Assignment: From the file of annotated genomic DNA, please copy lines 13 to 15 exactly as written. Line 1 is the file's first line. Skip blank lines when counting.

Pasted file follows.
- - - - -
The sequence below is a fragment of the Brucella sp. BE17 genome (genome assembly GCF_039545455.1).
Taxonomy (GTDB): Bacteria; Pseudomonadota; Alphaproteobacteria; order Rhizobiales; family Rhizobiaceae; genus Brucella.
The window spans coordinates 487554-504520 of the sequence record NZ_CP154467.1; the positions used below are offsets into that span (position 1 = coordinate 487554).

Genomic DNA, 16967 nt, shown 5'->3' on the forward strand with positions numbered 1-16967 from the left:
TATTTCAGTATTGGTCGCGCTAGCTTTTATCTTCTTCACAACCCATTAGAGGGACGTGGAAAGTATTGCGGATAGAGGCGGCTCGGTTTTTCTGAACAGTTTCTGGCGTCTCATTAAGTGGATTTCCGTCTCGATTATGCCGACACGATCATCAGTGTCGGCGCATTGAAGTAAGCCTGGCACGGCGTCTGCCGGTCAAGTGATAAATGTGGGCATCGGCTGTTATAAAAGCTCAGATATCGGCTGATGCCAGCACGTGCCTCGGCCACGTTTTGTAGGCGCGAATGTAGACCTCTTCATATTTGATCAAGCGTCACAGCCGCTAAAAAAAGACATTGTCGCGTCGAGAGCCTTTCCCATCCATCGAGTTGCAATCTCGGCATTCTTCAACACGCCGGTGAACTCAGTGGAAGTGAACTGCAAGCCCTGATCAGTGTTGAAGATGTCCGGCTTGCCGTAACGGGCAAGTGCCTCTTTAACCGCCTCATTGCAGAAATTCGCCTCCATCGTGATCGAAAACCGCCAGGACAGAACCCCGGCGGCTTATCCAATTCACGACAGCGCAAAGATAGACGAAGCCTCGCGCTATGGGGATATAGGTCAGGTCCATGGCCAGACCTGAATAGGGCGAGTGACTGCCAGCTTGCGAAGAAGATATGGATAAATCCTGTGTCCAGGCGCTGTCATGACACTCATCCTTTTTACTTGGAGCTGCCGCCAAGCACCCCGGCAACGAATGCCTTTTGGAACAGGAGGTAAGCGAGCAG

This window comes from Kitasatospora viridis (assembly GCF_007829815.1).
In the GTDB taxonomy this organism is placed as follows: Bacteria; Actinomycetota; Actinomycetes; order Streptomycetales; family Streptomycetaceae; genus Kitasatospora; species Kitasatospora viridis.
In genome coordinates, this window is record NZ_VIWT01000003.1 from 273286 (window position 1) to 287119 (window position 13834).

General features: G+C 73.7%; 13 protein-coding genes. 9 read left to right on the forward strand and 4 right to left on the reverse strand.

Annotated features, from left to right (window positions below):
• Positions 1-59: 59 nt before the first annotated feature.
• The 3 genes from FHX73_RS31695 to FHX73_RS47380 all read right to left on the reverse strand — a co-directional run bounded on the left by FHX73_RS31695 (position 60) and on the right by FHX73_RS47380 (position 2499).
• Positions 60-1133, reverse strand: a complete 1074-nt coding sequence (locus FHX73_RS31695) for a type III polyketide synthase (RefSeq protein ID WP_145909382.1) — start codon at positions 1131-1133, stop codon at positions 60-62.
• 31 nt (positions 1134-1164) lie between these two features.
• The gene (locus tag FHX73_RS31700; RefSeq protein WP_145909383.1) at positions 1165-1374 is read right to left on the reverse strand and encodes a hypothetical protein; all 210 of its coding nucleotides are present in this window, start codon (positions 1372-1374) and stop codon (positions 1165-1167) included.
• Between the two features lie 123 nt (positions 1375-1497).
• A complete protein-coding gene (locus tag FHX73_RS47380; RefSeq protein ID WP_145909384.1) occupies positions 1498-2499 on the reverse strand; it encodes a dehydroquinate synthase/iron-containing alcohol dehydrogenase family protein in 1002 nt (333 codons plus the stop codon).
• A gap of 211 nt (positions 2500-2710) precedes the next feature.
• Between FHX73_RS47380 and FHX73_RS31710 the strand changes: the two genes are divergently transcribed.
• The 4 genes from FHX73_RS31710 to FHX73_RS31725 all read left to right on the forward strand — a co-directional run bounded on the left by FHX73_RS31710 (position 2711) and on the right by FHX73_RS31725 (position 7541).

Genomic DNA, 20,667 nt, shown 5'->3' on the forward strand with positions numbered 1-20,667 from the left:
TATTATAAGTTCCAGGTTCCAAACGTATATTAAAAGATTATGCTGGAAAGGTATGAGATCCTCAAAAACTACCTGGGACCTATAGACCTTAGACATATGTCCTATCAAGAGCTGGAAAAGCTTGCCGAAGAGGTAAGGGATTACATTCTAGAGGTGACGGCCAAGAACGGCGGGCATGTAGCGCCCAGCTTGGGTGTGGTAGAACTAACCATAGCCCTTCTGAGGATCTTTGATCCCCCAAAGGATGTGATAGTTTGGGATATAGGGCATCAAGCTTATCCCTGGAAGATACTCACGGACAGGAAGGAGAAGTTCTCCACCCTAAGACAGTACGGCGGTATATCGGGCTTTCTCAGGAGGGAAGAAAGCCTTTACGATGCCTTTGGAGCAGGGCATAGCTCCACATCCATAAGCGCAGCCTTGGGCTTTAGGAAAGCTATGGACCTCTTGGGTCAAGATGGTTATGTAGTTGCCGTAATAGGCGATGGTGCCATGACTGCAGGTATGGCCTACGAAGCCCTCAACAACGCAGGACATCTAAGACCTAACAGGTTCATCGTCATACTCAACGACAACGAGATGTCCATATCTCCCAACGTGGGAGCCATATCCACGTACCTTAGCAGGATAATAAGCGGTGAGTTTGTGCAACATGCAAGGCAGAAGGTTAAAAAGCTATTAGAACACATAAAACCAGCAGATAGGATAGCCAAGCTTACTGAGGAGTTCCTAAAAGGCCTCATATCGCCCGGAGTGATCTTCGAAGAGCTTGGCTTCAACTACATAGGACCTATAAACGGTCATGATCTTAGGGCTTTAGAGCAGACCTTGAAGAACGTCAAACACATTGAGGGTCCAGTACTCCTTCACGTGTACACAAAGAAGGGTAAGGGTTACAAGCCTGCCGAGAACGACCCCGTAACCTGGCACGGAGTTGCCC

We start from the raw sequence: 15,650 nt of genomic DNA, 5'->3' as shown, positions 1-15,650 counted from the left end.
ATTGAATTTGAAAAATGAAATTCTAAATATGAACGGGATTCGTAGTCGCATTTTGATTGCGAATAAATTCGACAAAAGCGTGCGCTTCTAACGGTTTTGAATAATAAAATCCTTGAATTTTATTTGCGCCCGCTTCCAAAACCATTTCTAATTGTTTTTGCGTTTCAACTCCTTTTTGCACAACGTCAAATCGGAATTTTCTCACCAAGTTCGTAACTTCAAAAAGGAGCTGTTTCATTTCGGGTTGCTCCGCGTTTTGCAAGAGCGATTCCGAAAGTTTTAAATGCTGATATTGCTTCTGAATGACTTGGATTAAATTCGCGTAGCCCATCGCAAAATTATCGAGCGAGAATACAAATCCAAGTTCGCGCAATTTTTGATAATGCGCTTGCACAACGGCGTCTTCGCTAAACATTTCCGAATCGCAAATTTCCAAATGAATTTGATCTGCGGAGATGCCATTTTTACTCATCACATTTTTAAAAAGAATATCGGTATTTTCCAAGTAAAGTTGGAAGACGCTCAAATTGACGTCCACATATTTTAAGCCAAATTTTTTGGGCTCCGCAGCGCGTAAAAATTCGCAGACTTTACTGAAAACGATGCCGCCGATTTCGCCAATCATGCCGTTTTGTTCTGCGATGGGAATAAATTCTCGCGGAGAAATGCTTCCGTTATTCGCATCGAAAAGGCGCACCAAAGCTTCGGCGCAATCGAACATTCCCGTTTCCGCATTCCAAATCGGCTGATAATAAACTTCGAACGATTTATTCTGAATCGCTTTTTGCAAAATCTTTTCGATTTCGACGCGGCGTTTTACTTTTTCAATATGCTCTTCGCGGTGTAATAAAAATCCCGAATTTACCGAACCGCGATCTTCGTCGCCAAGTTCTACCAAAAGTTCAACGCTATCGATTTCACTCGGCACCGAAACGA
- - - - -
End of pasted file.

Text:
• Positions 60-1133, reverse strand: a complete 1074-nt coding sequence (locus FHX73_RS31695) for a type III polyketide synthase (RefSeq protein ID WP_145909382.1) — start codon at positions 1131-1133, stop codon at positions 60-62.
• 31 nt (positions 1134-1164) lie between these two features.
• The gene (locus tag FHX73_RS31700; RefSeq protein WP_145909383.1) at positions 1165-1374 is read right to left on the reverse strand and encodes a hypothetical protein; all 210 of its coding nucleotides are present in this window, start codon (positions 1372-1374) and stop codon (positions 1165-1167) included.